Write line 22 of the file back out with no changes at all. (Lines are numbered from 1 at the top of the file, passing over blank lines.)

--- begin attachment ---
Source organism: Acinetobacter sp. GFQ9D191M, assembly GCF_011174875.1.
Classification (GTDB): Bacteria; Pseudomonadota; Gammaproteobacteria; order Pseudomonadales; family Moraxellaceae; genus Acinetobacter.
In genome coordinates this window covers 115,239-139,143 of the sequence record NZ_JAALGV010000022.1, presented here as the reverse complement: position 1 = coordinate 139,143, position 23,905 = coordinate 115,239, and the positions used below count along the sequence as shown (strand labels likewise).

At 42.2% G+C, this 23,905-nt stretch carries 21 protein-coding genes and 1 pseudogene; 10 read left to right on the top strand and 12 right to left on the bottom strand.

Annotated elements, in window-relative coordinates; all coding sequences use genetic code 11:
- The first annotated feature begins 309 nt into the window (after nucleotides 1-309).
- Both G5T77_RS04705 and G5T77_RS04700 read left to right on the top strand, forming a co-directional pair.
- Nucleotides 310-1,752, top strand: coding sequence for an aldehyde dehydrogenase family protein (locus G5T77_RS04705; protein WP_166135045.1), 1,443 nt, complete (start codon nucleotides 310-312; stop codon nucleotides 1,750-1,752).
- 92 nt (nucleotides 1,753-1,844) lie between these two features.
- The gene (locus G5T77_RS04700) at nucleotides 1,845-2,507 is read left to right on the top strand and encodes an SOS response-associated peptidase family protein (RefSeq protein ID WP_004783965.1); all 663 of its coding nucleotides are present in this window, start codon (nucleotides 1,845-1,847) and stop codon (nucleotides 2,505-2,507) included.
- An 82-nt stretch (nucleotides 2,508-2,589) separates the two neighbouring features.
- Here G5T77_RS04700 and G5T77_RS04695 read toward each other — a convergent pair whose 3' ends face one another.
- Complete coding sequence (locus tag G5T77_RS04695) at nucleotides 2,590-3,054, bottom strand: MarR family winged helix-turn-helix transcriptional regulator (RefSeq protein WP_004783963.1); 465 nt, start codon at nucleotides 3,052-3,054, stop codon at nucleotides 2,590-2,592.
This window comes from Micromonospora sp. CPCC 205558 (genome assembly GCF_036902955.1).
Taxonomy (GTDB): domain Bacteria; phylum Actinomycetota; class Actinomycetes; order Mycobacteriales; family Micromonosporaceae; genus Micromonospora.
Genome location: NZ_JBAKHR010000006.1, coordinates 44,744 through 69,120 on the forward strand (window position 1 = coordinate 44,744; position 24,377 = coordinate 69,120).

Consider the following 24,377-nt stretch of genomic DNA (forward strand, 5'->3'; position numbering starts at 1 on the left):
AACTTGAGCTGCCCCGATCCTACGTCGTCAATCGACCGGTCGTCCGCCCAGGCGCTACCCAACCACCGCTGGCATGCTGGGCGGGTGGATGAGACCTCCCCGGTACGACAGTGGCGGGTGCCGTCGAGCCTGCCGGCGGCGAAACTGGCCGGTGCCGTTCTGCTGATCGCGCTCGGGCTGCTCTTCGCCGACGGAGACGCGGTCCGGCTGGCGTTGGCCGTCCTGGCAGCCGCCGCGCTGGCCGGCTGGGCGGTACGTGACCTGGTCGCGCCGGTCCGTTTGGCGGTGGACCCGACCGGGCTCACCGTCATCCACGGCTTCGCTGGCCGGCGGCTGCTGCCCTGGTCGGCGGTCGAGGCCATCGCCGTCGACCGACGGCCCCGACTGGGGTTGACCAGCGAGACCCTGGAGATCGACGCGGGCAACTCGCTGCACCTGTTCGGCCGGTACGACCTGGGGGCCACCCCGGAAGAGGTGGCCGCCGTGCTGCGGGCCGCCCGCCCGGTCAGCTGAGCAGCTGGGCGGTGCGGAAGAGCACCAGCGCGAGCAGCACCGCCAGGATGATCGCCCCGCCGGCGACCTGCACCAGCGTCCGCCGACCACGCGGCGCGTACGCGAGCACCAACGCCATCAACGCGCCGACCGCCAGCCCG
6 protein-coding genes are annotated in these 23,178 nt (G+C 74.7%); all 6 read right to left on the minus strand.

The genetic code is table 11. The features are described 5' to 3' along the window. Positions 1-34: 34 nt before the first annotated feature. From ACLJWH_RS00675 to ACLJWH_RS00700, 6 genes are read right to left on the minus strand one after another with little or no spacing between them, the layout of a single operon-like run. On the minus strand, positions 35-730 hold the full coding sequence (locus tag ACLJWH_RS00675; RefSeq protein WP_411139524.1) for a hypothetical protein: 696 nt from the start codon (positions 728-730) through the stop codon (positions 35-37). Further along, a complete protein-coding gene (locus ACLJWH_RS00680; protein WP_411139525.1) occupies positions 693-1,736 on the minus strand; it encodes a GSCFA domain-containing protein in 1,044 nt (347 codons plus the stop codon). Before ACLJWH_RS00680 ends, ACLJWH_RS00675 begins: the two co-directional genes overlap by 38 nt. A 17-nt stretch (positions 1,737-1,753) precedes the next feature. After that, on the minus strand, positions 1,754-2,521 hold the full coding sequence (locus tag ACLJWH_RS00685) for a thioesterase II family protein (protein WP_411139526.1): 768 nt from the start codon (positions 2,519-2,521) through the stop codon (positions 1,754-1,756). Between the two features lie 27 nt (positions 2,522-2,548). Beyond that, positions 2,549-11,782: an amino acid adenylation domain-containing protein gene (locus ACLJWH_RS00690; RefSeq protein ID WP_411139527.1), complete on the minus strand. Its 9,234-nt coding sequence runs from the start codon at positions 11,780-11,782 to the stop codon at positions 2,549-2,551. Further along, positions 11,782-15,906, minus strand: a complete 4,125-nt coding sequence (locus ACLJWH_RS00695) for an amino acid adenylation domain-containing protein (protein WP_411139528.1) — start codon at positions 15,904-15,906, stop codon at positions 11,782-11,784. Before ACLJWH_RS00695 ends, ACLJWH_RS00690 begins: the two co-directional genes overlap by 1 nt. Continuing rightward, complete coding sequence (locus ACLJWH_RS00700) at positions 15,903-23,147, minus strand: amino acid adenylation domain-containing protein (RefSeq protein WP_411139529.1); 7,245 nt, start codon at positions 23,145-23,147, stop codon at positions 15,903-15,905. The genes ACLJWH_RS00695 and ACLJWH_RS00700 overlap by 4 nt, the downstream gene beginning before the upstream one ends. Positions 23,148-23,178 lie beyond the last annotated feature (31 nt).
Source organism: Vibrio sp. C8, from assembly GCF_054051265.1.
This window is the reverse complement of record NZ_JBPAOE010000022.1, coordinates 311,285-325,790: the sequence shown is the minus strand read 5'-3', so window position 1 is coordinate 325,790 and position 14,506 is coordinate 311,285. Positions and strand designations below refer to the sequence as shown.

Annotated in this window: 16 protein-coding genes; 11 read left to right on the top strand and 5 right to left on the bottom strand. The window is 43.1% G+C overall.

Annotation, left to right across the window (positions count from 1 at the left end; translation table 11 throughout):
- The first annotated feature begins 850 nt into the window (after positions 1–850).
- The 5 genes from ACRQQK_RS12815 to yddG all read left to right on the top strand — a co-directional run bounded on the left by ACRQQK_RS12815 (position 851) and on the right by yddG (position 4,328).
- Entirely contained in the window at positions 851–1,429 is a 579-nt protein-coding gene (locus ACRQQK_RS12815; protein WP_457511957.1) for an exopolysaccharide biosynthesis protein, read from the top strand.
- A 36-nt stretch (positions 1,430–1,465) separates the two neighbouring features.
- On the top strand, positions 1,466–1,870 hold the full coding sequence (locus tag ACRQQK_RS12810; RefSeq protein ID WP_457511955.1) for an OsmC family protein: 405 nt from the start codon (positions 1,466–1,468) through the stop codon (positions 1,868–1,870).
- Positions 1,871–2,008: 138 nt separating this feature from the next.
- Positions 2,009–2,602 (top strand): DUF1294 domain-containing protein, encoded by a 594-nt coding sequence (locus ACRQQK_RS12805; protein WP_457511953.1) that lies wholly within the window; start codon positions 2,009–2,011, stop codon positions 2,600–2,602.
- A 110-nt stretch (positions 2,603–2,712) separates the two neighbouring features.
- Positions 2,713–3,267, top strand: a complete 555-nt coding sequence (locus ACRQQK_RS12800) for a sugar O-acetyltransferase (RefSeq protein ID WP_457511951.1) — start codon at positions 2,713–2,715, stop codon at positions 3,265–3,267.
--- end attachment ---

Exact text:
This window is the reverse complement of record NZ_JBPAOE010000022.1, coordinates 311,285-325,790: the sequence shown is the minus strand read 5'-3', so window position 1 is coordinate 325,790 and position 14,506 is coordinate 311,285. Positions and strand designations below refer to the sequence as shown.